Wednesday, 20 July 2011

Book Review: Coming back to me

Writing Wednesday

I was quite wary about starting to read Marcus Trescothick's autobiography Coming back to me.  It chronicles not only his lifelong love of cricket and his professional achievements, but also his struggles with depression and the impact it has had on his career and family life. It has had wonderful reviews, awarded the William Hill Sports Book of the Year 2008, so it had to have a quality worth reading.

As a cricket lover, the first part was not a great worry, although I have little interest in Somerset as a team, nor (to be fair) in Marcus's achievements, amazing though they were. And, if you don't have an interest in cricket then I would recommend skipping most of the book. Trescothick was (still is, I guess!) one of England's greatest ever opening batsmen. He scored prolifically and sometimes easily against the most feared bowlers in the world. He was part of the 2005 Ashes team that beat the Australians under Vaughan's captaincy. My only criticism of the book is that I struggled to follow exactly which year I was in, as a plethora of matches (county and country) were rattled through.

But what worried me about reading it was his admission of and reactions to depression. Yet that was also the prime reason for picking up the book. In my teenage years I watched both my parents suffer from depression, my mother to a level that hospitalised her for several weeks, and at university age another close family member was close to taking their life. Knowing what it is like as an observer, living with the highs and lows, made me wonder if I could really read what this brave man had been through.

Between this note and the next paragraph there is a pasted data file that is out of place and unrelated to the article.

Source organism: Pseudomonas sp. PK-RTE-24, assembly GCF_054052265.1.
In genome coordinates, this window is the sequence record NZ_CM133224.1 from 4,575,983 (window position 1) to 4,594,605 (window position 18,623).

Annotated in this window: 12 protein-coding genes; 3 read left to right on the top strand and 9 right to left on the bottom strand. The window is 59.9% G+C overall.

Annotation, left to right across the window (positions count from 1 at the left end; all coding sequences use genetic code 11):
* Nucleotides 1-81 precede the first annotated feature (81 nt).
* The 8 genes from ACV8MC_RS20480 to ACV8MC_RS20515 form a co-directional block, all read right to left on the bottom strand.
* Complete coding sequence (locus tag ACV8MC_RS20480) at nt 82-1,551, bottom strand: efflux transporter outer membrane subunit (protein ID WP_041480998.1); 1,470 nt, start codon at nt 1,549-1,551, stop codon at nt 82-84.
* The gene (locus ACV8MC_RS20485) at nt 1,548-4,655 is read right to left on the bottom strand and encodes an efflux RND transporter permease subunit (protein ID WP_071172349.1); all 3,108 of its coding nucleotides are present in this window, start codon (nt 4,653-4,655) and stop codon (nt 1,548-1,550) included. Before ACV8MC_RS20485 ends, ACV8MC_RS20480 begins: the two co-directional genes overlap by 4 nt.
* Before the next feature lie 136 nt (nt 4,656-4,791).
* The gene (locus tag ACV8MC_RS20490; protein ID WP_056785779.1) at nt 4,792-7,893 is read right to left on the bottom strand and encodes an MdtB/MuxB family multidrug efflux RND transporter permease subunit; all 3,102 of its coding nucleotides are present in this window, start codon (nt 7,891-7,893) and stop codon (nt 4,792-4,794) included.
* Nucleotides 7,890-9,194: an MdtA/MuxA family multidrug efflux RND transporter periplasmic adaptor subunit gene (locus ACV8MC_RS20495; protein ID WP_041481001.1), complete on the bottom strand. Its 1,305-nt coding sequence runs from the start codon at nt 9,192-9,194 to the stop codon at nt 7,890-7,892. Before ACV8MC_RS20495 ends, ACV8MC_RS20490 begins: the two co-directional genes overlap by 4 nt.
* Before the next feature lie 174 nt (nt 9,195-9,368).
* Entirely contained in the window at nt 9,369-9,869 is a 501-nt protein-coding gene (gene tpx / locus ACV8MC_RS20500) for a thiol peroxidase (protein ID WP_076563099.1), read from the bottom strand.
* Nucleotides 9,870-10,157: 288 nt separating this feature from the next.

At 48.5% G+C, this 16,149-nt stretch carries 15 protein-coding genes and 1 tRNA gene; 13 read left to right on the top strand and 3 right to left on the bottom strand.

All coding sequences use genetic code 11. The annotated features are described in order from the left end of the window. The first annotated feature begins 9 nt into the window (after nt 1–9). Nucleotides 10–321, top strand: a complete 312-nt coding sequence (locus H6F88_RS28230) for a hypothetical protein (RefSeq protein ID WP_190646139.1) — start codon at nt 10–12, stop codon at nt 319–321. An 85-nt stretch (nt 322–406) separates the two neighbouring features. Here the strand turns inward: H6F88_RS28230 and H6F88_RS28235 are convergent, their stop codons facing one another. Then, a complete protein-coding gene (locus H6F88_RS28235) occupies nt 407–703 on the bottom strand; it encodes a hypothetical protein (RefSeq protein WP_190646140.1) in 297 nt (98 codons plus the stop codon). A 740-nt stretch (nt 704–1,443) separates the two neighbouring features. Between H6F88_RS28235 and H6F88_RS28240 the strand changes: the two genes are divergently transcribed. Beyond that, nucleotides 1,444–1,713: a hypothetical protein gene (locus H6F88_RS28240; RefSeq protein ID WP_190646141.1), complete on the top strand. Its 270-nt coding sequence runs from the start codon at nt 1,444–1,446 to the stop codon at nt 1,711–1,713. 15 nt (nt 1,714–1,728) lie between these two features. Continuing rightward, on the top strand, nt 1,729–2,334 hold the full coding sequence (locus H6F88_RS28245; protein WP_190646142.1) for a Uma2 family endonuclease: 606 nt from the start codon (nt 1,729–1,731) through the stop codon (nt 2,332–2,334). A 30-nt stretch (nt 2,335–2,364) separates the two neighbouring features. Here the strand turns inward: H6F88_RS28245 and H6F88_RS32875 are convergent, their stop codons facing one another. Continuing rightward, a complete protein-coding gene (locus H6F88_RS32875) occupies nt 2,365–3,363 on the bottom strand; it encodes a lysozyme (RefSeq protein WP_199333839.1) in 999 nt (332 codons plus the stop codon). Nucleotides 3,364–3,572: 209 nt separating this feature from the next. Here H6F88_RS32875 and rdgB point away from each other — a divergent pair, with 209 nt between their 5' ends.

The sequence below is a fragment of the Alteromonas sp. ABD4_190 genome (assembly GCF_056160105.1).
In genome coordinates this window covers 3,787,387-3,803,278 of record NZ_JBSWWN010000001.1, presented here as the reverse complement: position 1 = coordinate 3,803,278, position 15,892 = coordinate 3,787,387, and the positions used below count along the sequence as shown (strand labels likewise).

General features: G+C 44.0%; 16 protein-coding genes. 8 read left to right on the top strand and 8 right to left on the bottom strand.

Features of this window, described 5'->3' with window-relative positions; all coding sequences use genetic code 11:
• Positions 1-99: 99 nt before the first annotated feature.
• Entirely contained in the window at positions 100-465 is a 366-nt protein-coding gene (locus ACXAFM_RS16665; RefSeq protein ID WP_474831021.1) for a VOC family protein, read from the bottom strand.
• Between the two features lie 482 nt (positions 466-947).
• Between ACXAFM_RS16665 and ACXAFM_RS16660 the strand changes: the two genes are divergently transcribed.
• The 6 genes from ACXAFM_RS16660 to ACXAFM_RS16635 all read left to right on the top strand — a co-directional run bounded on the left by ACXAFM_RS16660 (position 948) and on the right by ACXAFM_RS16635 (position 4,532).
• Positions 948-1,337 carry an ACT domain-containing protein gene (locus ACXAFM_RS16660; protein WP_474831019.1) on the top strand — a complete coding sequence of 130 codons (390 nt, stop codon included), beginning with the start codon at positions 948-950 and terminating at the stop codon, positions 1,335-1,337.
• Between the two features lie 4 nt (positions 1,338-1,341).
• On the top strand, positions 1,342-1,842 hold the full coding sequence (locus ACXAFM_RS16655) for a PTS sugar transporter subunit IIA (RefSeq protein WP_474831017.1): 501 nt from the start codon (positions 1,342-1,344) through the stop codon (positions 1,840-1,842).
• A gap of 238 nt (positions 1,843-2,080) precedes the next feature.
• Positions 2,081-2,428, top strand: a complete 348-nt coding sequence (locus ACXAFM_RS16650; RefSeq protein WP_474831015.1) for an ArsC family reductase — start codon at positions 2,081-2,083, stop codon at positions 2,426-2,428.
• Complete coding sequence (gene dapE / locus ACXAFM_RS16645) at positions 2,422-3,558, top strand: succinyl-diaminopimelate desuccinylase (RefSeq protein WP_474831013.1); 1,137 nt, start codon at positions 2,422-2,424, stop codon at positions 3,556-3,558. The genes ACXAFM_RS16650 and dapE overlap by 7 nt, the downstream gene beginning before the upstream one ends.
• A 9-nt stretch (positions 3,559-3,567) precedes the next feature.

Marcus set out in detail the steps leading to his breakdown - the pressures of being on tour for months on end and his evident love of his wife and daughters. He also writes about how afraid he was of going public, a chapter entitled 'The Lie' when he was interviewed and only told part of the story. But when he had a few more months to come to terms with the illness he recognised that the only way to explain his absence from international trips was by admitting to his problems. He did make one more failed attempt to play overseas, but didn't get further than Dixon's at Heathrow. The crippling anxiety attacks and fearful separation from his family were too much. England's best batsman is never to play international cricket again.

Depression is a dreadful illness, coming in many forms. Marcus' strength of character to write about his experiences will undoubtedly help many others to be open and honest about their own situations. Despite my concerns, I was eagerly turning the pages, willing his illness to vanish as much as he had. It is not a book for a non-cricket-lover, but anyone with concerns about mental health should read this for Marcus's openness, honesty and candour. As a Yorkshire lass I have problems with his prowess for Somerset, but huge admiration for him as a man.

1 comment:

Mark said...

Great review. I'm not a cricket fan at all but I quite fancy reading it. We need more people to be candid about depression and mental illness for it to lose its stigma.

My father was deeply depressed which led to symptoms of mania and violence - only years later was I able to understand that his illness explained (if not exactly excused) his behaviour.

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